Executive Voices 3 mins read

Customer experience and The Night Watch

Read about The Night Watch and how the museum wanted to ensure that its customers could experience the painting in the best way possible.

Bart Schouw Bart Schouw

What does Rembrandt’s painting have to do with customer experience?

I’m sure you have been to museums where the display is either badly lit or placed where you cannot see it properly. Add to that crowds of people gathered in front of you and the result is a disappointing visual experience.

The Rijksmuseum in the Netherlands decided to change all that. After a recent, extensive restoration of Rembrandt’s The Night Watch, the museum wanted to ensure that its customers could experience the painting in the best way possible.

The problem the museum had was the lighting; it was affected by the huge glass ceiling above the painting. To deliver a consistent meaningful experience to people looking at The Night Watch, the museum had to deal with the constant change of light coming in from the roof – clouds, rain, sun.

Historically, the window had been covered with an extensible shutter which could be closed when someone noticed the light was too bright (and opened when not bright enough). It was noisy and cumbersome and, if someone didn’t push the button, the user experience was compromised.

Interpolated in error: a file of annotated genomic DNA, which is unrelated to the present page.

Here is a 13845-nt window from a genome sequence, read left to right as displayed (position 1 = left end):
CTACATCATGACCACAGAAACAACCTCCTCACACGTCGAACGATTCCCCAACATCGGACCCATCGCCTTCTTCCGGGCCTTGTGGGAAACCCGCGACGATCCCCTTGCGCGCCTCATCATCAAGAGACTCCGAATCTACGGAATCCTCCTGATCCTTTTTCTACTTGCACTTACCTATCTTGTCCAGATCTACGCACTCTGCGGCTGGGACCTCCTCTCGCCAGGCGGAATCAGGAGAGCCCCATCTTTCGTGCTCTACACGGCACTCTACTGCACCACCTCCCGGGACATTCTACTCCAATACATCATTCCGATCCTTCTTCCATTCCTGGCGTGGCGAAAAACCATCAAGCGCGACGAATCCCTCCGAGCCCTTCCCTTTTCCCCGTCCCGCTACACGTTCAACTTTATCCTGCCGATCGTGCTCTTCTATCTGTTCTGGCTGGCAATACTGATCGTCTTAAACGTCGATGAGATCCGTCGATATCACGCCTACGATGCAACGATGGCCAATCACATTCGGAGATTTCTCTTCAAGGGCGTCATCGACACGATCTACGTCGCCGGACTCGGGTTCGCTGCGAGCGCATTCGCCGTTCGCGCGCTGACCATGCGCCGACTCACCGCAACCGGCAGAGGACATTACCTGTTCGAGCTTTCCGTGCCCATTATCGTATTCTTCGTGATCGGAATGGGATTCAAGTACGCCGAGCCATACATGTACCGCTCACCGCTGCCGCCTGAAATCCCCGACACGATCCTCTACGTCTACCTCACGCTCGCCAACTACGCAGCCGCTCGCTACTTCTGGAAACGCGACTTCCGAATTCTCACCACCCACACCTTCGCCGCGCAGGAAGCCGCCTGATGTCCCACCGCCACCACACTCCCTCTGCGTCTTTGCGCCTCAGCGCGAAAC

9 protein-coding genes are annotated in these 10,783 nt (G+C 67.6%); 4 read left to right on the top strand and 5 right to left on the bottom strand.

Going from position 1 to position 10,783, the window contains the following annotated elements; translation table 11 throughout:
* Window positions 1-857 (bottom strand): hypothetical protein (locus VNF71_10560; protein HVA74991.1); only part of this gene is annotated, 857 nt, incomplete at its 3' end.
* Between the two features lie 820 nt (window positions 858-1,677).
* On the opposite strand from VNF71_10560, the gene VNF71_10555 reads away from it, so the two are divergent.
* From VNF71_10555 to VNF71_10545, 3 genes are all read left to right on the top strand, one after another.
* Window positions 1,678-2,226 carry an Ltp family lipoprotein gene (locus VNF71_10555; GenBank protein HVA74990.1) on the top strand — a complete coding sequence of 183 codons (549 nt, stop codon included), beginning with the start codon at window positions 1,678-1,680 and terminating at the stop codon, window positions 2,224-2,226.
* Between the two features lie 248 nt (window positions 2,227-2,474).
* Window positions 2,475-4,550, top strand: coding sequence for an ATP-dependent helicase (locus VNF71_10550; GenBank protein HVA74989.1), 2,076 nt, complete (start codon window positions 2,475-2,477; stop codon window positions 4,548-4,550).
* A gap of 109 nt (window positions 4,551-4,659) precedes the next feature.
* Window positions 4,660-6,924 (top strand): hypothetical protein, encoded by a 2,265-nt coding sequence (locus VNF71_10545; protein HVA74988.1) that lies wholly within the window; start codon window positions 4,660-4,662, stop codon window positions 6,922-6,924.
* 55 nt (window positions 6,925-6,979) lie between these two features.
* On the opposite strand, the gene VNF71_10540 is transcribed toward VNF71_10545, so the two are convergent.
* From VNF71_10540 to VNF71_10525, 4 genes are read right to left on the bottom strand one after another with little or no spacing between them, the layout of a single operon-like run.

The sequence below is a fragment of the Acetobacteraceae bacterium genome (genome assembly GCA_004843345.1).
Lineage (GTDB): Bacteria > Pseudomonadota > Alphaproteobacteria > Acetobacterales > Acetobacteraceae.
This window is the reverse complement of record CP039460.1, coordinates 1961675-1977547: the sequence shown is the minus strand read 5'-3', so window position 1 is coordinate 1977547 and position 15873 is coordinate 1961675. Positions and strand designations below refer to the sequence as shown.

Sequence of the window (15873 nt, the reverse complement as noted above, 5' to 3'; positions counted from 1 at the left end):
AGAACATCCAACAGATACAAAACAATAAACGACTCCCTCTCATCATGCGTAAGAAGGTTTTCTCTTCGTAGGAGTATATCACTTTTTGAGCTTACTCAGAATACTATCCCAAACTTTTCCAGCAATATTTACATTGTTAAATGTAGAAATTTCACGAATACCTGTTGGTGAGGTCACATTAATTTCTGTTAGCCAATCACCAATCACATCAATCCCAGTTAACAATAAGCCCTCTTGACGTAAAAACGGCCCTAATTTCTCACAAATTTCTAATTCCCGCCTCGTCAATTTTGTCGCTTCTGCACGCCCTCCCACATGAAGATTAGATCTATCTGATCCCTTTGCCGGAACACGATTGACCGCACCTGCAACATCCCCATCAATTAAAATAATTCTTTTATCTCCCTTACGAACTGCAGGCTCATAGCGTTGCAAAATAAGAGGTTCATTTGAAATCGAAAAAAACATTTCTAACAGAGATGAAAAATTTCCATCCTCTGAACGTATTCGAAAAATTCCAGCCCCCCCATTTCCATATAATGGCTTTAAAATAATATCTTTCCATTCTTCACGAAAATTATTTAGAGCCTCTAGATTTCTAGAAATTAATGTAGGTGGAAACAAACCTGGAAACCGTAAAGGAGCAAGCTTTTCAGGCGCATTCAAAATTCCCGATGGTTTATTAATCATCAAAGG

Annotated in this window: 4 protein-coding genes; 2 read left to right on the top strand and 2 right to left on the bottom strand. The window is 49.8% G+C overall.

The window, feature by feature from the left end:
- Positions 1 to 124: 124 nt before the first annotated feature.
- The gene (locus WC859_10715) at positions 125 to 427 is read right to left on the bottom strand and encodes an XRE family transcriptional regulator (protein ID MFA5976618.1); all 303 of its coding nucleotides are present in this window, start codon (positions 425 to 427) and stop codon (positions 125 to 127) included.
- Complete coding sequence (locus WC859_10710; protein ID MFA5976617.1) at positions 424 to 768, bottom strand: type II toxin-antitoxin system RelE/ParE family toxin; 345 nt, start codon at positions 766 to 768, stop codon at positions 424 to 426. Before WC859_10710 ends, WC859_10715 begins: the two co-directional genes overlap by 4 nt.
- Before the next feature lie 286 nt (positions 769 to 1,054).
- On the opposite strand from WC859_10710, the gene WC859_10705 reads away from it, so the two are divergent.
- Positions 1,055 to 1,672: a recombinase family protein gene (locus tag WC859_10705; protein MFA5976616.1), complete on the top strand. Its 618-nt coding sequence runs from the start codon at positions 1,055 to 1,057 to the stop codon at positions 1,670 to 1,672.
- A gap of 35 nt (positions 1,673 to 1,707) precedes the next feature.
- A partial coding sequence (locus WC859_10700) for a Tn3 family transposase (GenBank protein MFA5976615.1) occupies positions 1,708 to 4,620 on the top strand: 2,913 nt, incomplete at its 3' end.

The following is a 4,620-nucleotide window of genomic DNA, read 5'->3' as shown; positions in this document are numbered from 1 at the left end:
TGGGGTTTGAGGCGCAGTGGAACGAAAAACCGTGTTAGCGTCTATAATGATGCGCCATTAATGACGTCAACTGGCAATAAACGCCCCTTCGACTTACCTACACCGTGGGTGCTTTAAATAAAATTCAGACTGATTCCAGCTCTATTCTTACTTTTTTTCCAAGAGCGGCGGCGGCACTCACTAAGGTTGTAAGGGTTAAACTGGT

Let there be (LED) light

So, the museum equipped the glass roof with an advanced system that continuously measures the light intensity (sun, clouds, etc.) analyzes it in real time and then the 750,000 LED lights change every two seconds correspondingly. This kind of connected customer experience sets the bar high. 

Offering a consistent, predictable experience is like the holy grail for retailers and many others.  Companies that think in these terms about how they can use technology and digital to improve and influence the world are the truly connected enterprises.

The world is transitioning from a service economy to an experience economy. If you are going to create a valued and valuable experience it requires a different approach and different metrics. Currently, 90% of customers believe that brands fail to meet experience expectations. And 85% think human interaction is critical to that experience.

Success today isn’t about better infrastructure, processes, or applications. It’s about the experience you create and how that experience makes your employees and customers feel about you, your products and services.

For this, you need data in the broadest sense – to create conversations and use the hard truths that you discover to design an experience that makes others feel good about committing to you.

In this hyper-competitive world, the bar for customer experience is constantly raised. While not everything is as expensive and exclusive as a Rembrandt, this example shows how Internet of Things connected devices can help to raise the bar even higher.

Connected is better

The connected customer experience trumps the customer experience. It is just a matter of time and imagination before the connected customer experience goes mainstream and becomes the norm instead of the outlier.

When your experience goes above and beyond expectations, you remember it – and the provider.

As an innovator himself, Rembrandt would be pleased with the Rijksmuseum’s commitment to the connected customer experience. Now, with the doors reopening on 26 June,  visitors can see his painting as it is meant to be seen –with every stroke of the brush or swipe of the palette knife full of life and energy.

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